Learn Trading With the Heikin-Ashi Indicator

Heikin-Ashi or Heiken-Ashi means 'average pace' in Japanese. So, from its name, you already know that the indicator uses average price data to plot candlesticks and visualize market movements to help make informed trading decisions. The technique was developed by the creator of candlestick charts himself - Munehisa Homma. At first glance, this indicator may look complicated, but it’s not difficult to use even for novice traders. Here’s a look at the indicator and some trading strategies to make the most of it.

Plotting HA Candles

Heikin-Ashis are considered better candlesticks than the ones traders typically use. This is because they incorporate the average from previous and current prices, eliminating the noise.

Image: Traditional vs Heikin-Ashi Charts

Source: https://a.c-dn.net/c/content/dam/publicsites/igcom/uk/images/ContentImage/mde-5150-heikin-ashi-vs-candlesticks.png

The formulae to plot HA-candles are:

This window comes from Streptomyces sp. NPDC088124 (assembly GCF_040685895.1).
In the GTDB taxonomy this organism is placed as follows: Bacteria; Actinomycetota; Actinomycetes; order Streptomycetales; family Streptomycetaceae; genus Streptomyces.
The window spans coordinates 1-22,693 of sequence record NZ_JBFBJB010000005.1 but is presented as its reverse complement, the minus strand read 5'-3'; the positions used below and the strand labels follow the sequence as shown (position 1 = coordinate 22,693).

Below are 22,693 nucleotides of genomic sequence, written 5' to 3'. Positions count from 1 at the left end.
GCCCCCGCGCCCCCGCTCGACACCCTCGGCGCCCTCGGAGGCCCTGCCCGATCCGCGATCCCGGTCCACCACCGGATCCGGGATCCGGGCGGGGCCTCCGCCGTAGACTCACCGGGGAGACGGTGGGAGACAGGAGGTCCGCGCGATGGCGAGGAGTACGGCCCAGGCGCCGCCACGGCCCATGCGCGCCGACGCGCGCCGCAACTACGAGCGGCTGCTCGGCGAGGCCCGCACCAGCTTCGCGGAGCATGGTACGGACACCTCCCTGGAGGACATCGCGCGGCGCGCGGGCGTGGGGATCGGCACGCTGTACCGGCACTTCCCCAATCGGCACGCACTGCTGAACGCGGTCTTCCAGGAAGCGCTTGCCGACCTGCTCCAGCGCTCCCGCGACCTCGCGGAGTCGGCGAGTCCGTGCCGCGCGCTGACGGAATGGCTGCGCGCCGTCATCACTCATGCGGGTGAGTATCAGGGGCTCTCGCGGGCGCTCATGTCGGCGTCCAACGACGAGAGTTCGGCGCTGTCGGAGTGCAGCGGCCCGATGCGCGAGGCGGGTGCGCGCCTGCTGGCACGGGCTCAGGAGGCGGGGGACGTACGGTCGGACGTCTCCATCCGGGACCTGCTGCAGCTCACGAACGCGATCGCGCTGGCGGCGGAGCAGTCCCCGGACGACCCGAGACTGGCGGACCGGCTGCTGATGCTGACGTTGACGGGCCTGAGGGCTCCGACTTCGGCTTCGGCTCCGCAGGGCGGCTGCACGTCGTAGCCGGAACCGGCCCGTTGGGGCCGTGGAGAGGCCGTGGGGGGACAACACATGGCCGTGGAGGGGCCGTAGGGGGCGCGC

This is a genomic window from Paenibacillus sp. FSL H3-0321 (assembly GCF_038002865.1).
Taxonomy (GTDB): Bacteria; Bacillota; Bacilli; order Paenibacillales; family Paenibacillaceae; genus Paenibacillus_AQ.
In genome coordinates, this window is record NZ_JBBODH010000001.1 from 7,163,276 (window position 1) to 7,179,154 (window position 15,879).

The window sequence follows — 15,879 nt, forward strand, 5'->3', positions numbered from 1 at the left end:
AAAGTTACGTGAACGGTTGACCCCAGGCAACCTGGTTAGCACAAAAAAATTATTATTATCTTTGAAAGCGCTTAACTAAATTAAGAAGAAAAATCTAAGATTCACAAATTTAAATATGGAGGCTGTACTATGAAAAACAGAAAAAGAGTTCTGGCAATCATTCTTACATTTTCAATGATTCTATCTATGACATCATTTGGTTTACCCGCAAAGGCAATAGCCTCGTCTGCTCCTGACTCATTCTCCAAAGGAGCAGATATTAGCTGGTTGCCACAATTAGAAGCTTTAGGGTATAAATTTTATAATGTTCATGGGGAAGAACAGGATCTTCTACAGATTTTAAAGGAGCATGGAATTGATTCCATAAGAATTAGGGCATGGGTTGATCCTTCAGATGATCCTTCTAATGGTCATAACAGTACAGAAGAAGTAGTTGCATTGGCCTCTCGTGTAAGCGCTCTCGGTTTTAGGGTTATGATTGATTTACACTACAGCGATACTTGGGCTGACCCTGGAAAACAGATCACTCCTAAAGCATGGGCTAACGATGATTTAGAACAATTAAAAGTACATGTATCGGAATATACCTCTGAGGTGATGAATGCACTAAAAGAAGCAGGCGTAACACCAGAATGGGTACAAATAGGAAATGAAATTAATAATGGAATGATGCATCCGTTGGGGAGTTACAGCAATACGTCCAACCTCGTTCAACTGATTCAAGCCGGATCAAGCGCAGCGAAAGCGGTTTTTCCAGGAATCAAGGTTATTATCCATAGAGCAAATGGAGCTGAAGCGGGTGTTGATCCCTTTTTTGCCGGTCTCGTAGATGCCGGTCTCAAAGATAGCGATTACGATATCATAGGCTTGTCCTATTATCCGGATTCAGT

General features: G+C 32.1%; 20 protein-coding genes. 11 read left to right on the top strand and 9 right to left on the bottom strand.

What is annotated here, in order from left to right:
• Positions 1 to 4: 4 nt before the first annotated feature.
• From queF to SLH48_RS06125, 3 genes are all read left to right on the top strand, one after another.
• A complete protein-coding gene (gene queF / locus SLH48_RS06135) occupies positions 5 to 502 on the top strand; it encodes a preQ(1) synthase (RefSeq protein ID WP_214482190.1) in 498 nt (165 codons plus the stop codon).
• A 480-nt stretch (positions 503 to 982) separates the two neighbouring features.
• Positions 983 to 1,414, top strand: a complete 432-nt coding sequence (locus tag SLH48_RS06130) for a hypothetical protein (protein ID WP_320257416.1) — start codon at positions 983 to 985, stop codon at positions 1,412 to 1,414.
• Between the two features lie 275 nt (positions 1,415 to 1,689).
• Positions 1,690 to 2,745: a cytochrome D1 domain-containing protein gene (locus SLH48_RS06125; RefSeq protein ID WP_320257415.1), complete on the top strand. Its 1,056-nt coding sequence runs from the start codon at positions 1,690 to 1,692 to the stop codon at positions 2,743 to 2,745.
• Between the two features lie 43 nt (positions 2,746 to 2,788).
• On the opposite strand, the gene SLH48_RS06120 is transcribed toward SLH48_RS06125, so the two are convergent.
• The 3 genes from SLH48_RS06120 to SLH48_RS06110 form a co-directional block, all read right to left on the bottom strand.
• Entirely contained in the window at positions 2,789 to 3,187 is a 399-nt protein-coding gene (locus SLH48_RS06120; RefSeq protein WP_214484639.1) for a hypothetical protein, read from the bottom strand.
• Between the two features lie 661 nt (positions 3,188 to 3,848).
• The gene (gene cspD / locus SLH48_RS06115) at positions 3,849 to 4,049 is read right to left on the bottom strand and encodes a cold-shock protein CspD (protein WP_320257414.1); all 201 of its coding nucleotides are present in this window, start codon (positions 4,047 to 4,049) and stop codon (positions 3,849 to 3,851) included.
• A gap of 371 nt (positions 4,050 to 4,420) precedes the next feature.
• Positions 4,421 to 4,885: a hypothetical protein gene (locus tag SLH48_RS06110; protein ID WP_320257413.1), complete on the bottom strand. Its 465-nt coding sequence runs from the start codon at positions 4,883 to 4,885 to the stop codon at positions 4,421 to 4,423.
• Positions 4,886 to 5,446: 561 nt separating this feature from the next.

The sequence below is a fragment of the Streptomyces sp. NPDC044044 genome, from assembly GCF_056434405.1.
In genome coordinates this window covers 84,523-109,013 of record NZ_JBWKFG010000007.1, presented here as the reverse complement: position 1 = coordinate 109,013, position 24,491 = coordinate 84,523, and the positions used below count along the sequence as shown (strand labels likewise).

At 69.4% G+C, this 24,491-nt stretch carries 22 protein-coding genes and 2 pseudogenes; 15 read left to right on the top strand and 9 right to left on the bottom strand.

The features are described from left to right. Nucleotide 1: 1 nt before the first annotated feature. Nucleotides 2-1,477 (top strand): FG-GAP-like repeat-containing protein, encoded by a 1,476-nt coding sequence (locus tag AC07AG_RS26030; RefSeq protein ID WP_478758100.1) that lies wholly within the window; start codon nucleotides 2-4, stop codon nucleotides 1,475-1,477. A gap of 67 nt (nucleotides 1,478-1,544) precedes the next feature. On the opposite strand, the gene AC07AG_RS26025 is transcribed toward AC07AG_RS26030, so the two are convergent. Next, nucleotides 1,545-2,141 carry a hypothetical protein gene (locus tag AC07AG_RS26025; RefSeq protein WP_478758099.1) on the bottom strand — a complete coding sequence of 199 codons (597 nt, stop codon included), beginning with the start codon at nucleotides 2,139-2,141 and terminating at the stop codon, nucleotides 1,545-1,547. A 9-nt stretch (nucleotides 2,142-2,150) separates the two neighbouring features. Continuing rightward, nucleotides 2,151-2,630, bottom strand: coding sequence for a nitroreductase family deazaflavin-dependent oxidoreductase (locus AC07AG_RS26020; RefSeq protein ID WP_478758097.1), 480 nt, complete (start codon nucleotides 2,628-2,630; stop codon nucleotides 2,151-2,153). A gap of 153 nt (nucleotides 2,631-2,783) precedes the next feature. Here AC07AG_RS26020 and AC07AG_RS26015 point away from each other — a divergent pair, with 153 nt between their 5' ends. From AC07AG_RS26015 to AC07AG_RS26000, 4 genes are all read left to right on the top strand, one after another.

HA Open = (HA Open−1​ + HA Close−1​)/2

HA Close = (Open0 + High0​ + Low0 ​+ Close0​​)/4

HA High = Max (High0​, HA Open0​, HA Close0​)

HA Low = Min (Low0​, HA Open0​, HA Close0​)

The 0 suffix shows that these are values from the current period, while the −1 indicates that these values are from the prior period.

Types of Heikin-Ashi Candles

There are 3 main types of candles:

  • Bullish - Long green bodies with significant upper wick and no lower wick
  • Bearish - Long red bodies with significant lower wick and no upper wick
  • Reversal - These look like Doji candlesticks (small bodies and very long wicks that are at least twice the height of the body)

Pros and Cons of Using the Heikin-Ashi Indicator

Due to its unique nature, the HA indicator has many advantages that drive traders to incorporate it in their trading strategies:

  • HA charts are most useful when the market is relatively quiet. These charts help you make better trading choices. 
  • The visual representation and resemblance to candlestick charts simplify the interpretation of the signals.
  • HA candles enhance signals and often show signals when trading opportunities cannot be discovered with standard candlestick charts.
  • HA charts highlight long-term trends by removing short-term volatility. This reduces false signals and minimises retracements.

A few disadvantages of HA-Charts are:

  • Since it uses the current price in the calculation of averages, HA is considered a lagging indicator and is most useful during trending markets. This also makes them unsuitable for high-frequency trading, although they are apt for intra-day trading strategies.